Now that IBM has sold its Intel-based server business to Lenovo, Big Blue is taking the gloves off and trying to take business from the chip giant by positioning its Power8 processors as a more open option.
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The partnership also marks a first for all parties involved being that SoftLayer will be the first cloud vendor to sell bare metal cloud servers deployed with Intel monitoring and security tools.
AT&T, Cisco, GE, IBM AND Intel join forces to form ragtag big data team with Industrial Internet Consortium.
Service Pack 3 is available for Suse Linux Enterprise Server - introducing support for new Intel, AMD and IBM hardware and increasing its virtualisation features.
Stratus Technologies just launched a new version of its Avance high availability platform that supports Intel Xeon E5 “Sandy Bridge” processor-powered servers, such as those offered by HP, IBM, Dell and Intel. This technology is designed to make it possible for customers to know that their applications will operate without interruption. The problem? Stratus is known and loved by only a small circle of friends.
Japan's K Computer remained the most powerful supercomputer due to a build out that makes its four times more powerful than its nearest rival.
IBM has launched a pair of new small business servers, both single socket and designed to be powered by the latest Intel Xeon E3-1200 (Sandy Bridge) processors. The new CPUs offer a claimed 30 percent performance uplift over previous generation models.
Oracle announced it is ceasing development for Itanium across its Itanium product line. What are the implications for Intel and HP? How could IBM benefit? Richard Fichera provides his initial thoughts on the news.
The Startup America Partnership has launched with the backing of the White House and big bucks from tech giants such as IBM and Intel, but there's a nagging thought: What about the bulk of the country that isn't high-tech?
IBM's just-announced manufacturing process for making chips with terabit transfer speeds is not the only one around, nor is it the most advanced, Intel has argued.Both Intel and IBM are in the process of developing technology for making chips that can use pulses of light, rather than electricity, to transfer data.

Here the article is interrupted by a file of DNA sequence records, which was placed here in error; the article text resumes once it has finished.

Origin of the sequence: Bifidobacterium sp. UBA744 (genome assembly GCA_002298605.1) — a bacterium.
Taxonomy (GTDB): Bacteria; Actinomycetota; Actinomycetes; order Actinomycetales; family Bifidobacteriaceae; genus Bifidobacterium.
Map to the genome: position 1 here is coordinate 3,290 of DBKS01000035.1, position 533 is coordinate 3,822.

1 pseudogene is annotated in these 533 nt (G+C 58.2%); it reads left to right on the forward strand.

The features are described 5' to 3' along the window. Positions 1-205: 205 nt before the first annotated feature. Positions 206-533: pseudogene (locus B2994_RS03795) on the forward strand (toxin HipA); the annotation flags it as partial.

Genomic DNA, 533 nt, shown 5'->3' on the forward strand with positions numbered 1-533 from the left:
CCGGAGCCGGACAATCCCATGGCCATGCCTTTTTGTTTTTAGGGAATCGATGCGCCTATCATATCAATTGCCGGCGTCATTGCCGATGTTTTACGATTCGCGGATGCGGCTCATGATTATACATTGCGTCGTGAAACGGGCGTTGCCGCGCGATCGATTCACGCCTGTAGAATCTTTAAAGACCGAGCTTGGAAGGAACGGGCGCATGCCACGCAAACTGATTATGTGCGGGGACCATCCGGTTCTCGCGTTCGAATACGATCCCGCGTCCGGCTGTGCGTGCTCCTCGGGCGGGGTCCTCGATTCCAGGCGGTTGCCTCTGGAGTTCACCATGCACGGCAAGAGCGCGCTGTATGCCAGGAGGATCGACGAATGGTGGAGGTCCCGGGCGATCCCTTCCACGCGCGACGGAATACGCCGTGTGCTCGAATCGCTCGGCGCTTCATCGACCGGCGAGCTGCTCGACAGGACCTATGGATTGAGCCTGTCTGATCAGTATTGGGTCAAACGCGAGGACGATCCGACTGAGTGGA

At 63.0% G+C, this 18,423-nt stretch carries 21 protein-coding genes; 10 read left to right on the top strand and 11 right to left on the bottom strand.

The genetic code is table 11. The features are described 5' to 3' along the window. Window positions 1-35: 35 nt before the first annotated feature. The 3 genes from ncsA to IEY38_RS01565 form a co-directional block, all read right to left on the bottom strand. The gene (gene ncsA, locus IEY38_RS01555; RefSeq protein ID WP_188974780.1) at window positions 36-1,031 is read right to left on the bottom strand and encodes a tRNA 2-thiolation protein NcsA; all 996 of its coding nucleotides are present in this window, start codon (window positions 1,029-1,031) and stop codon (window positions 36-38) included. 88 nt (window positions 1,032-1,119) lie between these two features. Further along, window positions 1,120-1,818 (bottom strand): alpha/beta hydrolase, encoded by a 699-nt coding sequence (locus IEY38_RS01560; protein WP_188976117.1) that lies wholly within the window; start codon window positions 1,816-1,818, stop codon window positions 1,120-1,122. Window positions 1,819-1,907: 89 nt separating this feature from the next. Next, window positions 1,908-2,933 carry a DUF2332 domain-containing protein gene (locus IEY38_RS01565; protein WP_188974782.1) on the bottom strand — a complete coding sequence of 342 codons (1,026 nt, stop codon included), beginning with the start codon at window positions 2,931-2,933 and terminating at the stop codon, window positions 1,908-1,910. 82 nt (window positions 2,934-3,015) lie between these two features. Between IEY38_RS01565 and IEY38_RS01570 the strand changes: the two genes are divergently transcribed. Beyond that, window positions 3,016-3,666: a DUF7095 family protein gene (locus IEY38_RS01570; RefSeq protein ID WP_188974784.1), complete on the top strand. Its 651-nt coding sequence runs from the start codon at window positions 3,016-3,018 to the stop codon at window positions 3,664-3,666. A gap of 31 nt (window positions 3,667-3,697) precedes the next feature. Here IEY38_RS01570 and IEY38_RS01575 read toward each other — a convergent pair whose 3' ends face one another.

Dell, EMC, Fujitsu, IBM and Intel have formed a working group to create better form factors and faster connections for solid-state drives.
In some respects, HP is playing catch-up when it comes to security software. IBM took ISS off the market and also bought Guardium, which is similar to ArcSight. EMC owns RSA. And Intel is in the process of buying McAfee.
Add the Linux Foundation to the numerous list of organizations and companies founded to protect Linux users and developers from legal risk.At the opening of the annual LinuxCon 2010 here today in Boston, the San Francisco-based foundation, which sponsors the work of Linux creator Linus Tovalds, announced a new open compliance program with the support of heavy hitters including Google, Adobe, Cisco, Novell, AMD, ARM, HP, IBM, Intel, Sony, Nokia and Motorola.
Combining the latest Intel XEON processors with new generation NVIDIA GPUs gives IBM an out-of-the-box hybrid computing solution for HPC with a server design that meets the needs of the green datacenter.
IBM, Intel open up resources and wallets to get IT market moving.
Unix servers may not be the most glamorous market in IT, but the big players are duking it out to grab more share.
Quite a while ago, Linux Kernel development was largely being done by academicians, hobbyists and a very few representatives of corporations. As the paper points out, that is no longer the case. The top ten contributors include companies such as Red Hat, IBM, Novell, Intel and the like.
Companies including AMD, Cisco, Citrix, EMC, HP, IBM, Intel, Microsoft, Novell, Red Hat, Sun and VMware are to develop open standards for private and public cloud interoperability.
Companies including AMD, Cisco, Citrix, EMC, HP, IBM, Intel, Microsoft, Novell, Red Hat, Sun and VMware are to develop open standards for private and public cloud interoperability
Intel chief Paul Otellini says Sun had been looking for a company to buy it for some time before IBM took an interest
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